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UN asks India, Pak, Israel to join NPT, CTBT

May 29, 2010 14:35 IST

In a departure from tradition of not singling out countries by name, the United Nations has asked India, Pakistan and Israel to join the Nuclear non-Proliferation Treaty and the Comprehensive Test Ban Treaty without further delay and pre-conditions.

The UN's call to the three countries to join NPT and CTBT came at the end of the month-long 2010 NPT review conference in United Nations on Friday.

While it was expected that the names would be dropped in favour of a general statement calling for the universality of the NPT, the final document produced at the conference specifically called on India, Pakistan and Israel to accede to the treaty without further delay and pre-conditions.

"The conference remains convinced that universal adherence to the treaty can achieve this goal (of non-proliferation) and it calls upon all States not parties to the Treaty, India, Israel and Pakistan to accede to it without further delay and without conditions," the final document said.

The 189 delegates to the conference also called on the "three states, operating unsafeguarded nuclear facilities to reverse clearly and urgently any policies to pursue any nuclear weapon development or deployment and to refrain from any action which would undermine regional peace and security," it said.

The NPT review conference is held every five years to assess the progress in reaching the goals set out in the 1970 treaty to disarm and stop the spread of nuclear weapons.

India, Pakistan and Israel did not attend the meet. The last conference in 2005 had ended in failure.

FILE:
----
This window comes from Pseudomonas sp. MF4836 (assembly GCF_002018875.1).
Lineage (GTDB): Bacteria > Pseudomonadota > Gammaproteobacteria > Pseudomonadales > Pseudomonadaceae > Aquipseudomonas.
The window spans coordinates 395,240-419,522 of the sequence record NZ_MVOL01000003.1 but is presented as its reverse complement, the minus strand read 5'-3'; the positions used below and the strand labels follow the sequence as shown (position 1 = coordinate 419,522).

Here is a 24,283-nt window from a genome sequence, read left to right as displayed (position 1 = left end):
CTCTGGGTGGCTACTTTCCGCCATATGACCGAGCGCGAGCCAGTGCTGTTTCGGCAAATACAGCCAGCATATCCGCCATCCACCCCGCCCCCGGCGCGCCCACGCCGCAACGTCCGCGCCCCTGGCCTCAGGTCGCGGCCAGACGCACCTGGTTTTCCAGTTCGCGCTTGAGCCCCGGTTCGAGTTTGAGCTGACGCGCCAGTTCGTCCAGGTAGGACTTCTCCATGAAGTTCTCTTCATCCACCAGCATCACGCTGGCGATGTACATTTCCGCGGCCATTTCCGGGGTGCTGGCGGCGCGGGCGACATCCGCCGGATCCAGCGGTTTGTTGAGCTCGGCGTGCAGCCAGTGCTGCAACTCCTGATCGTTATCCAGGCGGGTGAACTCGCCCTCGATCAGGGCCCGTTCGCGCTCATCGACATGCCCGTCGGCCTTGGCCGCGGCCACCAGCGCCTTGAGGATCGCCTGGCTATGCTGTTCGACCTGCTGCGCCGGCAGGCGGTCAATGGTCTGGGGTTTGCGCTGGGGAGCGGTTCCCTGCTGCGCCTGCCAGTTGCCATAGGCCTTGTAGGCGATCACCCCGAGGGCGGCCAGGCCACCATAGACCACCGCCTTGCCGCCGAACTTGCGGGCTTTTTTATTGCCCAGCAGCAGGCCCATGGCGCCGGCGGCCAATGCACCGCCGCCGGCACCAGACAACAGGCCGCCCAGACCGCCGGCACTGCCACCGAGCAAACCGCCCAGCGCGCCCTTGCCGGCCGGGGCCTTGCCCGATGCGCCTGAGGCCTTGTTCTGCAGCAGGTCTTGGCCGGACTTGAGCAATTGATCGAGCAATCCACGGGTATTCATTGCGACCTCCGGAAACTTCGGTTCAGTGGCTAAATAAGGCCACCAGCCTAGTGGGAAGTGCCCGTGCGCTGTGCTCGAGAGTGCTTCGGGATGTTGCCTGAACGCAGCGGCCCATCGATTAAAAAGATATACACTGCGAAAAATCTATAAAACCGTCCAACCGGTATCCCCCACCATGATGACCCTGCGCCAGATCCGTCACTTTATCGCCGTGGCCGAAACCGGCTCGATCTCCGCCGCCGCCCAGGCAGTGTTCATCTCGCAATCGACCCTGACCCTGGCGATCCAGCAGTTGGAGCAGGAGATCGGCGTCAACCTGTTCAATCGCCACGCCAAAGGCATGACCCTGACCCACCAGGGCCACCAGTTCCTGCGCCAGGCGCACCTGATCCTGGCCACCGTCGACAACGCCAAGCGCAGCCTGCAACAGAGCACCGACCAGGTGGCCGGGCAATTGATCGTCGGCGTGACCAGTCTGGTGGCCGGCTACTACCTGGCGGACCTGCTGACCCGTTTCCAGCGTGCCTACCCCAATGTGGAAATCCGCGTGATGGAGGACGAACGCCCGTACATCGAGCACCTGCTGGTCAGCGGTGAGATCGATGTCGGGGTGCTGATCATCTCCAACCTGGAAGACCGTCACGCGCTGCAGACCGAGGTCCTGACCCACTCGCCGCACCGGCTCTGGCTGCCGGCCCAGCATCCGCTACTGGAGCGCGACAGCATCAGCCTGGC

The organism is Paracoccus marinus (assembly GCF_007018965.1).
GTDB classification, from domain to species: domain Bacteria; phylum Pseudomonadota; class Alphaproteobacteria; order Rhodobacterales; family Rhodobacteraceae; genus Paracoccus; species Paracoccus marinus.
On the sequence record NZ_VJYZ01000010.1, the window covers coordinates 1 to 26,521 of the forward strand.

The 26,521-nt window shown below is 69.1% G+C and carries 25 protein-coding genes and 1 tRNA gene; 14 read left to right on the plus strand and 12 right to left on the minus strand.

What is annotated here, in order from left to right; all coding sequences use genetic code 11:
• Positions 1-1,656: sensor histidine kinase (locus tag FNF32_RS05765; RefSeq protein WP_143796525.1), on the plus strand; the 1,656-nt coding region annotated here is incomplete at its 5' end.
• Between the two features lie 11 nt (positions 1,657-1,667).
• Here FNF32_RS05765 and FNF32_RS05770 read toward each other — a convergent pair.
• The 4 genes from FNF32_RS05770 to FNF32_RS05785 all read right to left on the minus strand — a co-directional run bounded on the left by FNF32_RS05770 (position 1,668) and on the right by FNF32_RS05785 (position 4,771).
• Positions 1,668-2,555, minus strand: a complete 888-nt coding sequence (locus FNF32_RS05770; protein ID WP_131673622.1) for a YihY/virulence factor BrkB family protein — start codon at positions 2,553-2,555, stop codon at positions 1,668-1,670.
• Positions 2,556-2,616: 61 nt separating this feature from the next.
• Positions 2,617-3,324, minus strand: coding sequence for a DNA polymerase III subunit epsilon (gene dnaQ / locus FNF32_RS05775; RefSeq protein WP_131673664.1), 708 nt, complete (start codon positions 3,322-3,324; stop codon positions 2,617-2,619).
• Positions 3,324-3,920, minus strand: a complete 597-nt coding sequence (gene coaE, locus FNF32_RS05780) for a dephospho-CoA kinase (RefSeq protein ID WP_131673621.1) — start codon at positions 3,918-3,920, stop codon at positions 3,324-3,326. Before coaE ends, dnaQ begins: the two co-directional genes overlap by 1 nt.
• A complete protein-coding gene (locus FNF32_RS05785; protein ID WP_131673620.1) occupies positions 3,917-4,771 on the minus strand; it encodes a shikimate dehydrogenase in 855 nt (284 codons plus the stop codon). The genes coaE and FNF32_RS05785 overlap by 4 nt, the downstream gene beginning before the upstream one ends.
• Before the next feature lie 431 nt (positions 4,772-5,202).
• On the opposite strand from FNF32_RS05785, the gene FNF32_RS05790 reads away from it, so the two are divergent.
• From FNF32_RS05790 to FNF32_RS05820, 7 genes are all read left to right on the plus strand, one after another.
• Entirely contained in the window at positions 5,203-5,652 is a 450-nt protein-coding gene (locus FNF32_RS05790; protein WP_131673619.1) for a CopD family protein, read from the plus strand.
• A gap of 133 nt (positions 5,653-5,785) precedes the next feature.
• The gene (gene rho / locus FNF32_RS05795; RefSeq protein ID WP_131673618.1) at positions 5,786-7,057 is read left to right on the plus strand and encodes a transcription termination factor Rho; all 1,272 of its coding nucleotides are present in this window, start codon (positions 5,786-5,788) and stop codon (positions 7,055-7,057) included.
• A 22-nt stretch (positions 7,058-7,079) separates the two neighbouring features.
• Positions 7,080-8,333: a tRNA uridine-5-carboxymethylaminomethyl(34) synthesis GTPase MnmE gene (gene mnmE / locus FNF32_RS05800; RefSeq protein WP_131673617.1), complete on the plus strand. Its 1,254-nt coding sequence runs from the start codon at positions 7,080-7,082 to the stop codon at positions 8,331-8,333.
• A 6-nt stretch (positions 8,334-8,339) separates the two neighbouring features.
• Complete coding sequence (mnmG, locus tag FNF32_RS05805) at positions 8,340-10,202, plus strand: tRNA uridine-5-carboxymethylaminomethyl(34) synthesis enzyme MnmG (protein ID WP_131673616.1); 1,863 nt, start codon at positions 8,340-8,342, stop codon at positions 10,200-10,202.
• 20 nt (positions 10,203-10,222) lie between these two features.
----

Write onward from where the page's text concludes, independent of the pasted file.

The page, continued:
In a section on South Asia in the text, the UN urged India and Pakistan to place all nuclear facilities under the safeguards of the International Atomic Energy Agency.

"The conference urges both states to strengthen their non-proliferation export control measures over technologies, material and equipment that can be used for the production of nuclear weapons and their delivery systems," it said.

The final document, however, was criticised by several Non-Aligned Movement countries for being weak since many of the Western nations did not make any concrete pledge to reduce their nuclear arsenal nor was the timeline of 2025 to get rid of the nuclear weapons accepted in the draft.

"We are aware that the adopted final document did not benefit to a great extent from the elements of a plan of action presented by the Non-Aligned Movement on the total elimination of nuclear weapons," said Maged Abdelaziz, Egypt's ambassador to the UN, speaking on behalf of the NAM countries.

"The position taken by certain nuclear weapon states manifested that they are not ready to refrain from their previously established undertakings and commitments," noted Iranian Ambassador Ali Asghar Soltanieh.

One of the few concrete steps included in the document was scheduling a meeting in 2012 to discuss the creation of a Middle East Nuclear Free Zone. The US took exception to the fact that Israel had been singled out in the text -- a key demand of the Arab states.

"The Conference recalls the affirmation by the 2000 Review Conference of the importance of Israel's accession to the Treaty and the placement of all its nuclear facilities under comprehensive IAEA safeguard," the text said.

American Under Secretary of State for Arms Control and International Security, Ellen Tauscher, noted that the ability of the US to help with the regional conference had been "seriously jeopardised because the final document singles out Israel in the Middle East section, a fact that the United States deeply regrets."
Betwa Sharma in Untied Nations
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